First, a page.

As more users are connected to the Internet and conduct their daily activities electronically, computer users have become the target of an underground economy that infects hosts with malware or adware for financial gain. Unfortunately, even a single visit to an infected web site enables the attacker to detect vulnerabilities in the user's applications and force the download a multitude of malware binaries. Frequently, this malware allows the adversary to gain full control of the compromised systems leading to the ex-filtration of sensitive information or installation of utilities that facilitate remote control of the host. We believe that such behavior is similar to our traditional understanding of botnets. However, the main difference is that web-based malware infections are pull-based and that the resulting command feedback loop is looser. To characterize the nature of this rising thread, this talk identifies the four prevalent mechanisms used to inject malicious content on popular web sites: web server security, user contributed content, advertising and third-party widgets. For each of these areas, the talk presents examples of abuse found on the Internet. Our aim is to present the state of malware on the Web and emphasize the importance of this rising threat.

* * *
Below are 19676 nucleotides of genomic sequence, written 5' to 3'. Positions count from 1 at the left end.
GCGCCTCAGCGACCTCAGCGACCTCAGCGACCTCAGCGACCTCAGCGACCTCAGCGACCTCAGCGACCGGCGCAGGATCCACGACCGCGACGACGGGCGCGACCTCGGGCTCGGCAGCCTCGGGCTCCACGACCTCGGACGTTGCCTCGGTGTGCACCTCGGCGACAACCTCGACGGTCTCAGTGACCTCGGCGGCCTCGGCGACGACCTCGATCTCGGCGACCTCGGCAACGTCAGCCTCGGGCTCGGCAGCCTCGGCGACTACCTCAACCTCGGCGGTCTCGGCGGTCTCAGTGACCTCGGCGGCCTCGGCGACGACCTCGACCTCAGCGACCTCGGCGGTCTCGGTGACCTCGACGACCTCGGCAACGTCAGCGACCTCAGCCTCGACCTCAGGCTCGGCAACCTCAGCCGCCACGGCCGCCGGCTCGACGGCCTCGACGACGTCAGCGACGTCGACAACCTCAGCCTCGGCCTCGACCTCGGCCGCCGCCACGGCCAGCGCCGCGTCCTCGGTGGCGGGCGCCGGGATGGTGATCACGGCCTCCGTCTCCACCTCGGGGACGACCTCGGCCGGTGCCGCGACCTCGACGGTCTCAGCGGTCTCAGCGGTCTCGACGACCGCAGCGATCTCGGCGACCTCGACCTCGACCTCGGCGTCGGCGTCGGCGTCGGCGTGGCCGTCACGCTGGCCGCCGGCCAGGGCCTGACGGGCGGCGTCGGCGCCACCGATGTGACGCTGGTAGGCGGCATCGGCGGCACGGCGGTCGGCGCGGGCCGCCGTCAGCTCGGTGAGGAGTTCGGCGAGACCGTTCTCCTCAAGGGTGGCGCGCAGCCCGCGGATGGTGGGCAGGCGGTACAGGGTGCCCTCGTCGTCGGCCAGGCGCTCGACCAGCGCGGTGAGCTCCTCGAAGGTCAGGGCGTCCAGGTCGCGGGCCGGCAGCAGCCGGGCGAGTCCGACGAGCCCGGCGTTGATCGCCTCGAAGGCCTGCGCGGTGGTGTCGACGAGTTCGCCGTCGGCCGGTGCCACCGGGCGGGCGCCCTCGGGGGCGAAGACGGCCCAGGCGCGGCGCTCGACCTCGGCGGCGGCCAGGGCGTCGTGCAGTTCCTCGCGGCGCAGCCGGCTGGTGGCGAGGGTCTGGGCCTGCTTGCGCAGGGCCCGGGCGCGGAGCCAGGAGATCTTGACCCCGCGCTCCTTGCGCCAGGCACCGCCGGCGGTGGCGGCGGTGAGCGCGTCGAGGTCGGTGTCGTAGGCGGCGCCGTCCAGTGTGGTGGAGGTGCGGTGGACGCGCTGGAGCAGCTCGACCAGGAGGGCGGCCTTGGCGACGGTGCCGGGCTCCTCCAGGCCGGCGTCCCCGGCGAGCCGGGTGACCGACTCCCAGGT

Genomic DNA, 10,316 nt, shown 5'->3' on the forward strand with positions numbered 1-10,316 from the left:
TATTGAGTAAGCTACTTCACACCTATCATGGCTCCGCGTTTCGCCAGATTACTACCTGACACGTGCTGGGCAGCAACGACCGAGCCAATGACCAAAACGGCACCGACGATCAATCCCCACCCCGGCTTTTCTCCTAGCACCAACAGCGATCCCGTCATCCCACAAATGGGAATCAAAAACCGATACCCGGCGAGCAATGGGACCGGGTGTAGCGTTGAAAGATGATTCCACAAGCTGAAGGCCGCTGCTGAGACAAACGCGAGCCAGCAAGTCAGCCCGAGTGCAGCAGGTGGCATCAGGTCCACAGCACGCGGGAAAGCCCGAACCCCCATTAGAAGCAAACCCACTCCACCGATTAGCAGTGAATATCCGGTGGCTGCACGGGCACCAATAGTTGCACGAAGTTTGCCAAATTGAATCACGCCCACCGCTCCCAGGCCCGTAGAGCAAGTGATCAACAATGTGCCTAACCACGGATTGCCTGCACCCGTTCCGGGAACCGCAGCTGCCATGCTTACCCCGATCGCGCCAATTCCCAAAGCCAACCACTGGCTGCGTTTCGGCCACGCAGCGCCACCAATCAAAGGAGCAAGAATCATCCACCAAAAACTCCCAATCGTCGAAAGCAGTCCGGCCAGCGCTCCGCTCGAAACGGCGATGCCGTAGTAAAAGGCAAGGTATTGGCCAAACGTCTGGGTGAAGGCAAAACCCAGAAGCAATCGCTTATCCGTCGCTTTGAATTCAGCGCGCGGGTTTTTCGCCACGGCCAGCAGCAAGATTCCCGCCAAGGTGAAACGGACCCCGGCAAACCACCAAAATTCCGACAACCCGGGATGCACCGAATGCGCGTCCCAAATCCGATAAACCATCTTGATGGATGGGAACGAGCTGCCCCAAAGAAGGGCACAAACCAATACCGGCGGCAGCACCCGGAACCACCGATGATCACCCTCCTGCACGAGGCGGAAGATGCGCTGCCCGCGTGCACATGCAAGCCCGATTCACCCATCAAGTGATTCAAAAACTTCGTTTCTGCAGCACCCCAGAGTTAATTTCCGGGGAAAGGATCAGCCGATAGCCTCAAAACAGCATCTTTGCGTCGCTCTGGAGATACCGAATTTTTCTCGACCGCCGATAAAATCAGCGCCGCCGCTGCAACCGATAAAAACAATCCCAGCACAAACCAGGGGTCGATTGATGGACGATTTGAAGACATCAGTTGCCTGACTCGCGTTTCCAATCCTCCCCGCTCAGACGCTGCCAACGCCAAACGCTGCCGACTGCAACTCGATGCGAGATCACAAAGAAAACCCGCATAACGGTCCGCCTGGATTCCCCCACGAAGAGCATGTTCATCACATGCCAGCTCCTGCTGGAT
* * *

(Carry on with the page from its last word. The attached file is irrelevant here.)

Gates 4B (opposite 490)